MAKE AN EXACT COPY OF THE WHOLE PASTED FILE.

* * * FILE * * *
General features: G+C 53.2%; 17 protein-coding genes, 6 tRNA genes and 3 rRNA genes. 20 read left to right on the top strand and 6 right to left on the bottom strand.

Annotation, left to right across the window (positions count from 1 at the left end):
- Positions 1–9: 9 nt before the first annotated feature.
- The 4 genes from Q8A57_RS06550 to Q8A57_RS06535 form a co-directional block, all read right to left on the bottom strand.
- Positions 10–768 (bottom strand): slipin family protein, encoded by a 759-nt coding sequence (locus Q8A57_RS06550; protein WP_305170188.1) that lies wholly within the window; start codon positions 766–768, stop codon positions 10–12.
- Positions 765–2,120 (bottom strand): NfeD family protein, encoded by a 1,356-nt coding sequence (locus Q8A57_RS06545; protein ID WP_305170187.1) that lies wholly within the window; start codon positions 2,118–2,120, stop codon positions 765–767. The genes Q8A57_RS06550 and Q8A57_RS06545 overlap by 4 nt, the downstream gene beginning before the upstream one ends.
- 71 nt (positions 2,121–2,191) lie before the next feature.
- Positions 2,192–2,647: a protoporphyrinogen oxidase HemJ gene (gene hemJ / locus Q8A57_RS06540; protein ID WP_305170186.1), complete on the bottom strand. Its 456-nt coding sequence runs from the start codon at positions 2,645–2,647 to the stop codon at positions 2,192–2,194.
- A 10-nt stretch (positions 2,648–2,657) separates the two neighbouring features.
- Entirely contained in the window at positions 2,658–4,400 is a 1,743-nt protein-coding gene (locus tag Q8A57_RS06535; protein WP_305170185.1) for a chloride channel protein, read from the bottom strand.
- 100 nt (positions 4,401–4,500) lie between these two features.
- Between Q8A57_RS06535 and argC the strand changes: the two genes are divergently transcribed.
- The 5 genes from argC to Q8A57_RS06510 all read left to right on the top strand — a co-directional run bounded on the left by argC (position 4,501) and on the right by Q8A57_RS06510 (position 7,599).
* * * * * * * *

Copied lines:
General features: G+C 53.2%; 17 protein-coding genes, 6 tRNA genes and 3 rRNA genes. 20 read left to right on the top strand and 6 right to left on the bottom strand.

Annotation, left to right across the window (positions count from 1 at the left end):
- Positions 1–9: 9 nt before the first annotated feature.
- The 4 genes from Q8A57_RS06550 to Q8A57_RS06535 form a co-directional block, all read right to left on the bottom strand.
- Positions 10–768 (bottom strand): slipin family protein, encoded by a 759-nt coding sequence (locus Q8A57_RS06550; protein WP_305170188.1) that lies wholly within the window; start codon positions 766–768, stop codon positions 10–12.
- Positions 765–2,120 (bottom strand): NfeD family protein, encoded by a 1,356-nt coding sequence (locus Q8A57_RS06545; protein ID WP_305170187.1) that lies wholly within the window; start codon positions 2,118–2,120, stop codon positions 765–767. The genes Q8A57_RS06550 and Q8A57_RS06545 overlap by 4 nt, the downstream gene beginning before the upstream one ends.
- 71 nt (positions 2,121–2,191) lie before the next feature.
- Positions 2,192–2,647: a protoporphyrinogen oxidase HemJ gene (gene hemJ / locus Q8A57_RS06540; protein ID WP_305170186.1), complete on the bottom strand. Its 456-nt coding sequence runs from the start codon at positions 2,645–2,647 to the stop codon at positions 2,192–2,194.
- A 10-nt stretch (positions 2,648–2,657) separates the two neighbouring features.
- Entirely contained in the window at positions 2,658–4,400 is a 1,743-nt protein-coding gene (locus tag Q8A57_RS06535; protein WP_305170185.1) for a chloride channel protein, read from the bottom strand.
- 100 nt (positions 4,401–4,500) lie between these two features.
- Between Q8A57_RS06535 and argC the strand changes: the two genes are divergently transcribed.
- The 5 genes from argC to Q8A57_RS06510 all read left to right on the top strand — a co-directional run bounded on the left by argC (position 4,501) and on the right by Q8A57_RS06510 (position 7,599).